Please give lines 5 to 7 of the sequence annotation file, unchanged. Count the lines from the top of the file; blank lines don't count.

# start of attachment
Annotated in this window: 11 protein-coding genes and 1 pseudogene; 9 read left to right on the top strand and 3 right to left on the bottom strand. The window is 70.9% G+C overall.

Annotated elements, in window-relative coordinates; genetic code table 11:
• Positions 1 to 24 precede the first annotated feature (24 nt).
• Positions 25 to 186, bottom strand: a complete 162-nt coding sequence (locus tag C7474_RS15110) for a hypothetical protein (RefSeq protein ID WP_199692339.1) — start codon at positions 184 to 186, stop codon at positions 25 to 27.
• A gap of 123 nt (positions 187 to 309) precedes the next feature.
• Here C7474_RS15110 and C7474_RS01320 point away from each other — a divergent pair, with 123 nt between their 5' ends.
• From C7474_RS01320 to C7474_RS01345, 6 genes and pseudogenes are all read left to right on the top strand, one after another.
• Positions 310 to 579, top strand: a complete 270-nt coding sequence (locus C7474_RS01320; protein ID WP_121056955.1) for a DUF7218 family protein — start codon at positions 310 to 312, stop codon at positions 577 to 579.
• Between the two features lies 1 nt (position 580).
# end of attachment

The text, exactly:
• A gap of 123 nt (positions 187 to 309) precedes the next feature.
• Here C7474_RS15110 and C7474_RS01320 point away from each other — a divergent pair, with 123 nt between their 5' ends.
• From C7474_RS01320 to C7474_RS01345, 6 genes and pseudogenes are all read left to right on the top strand, one after another.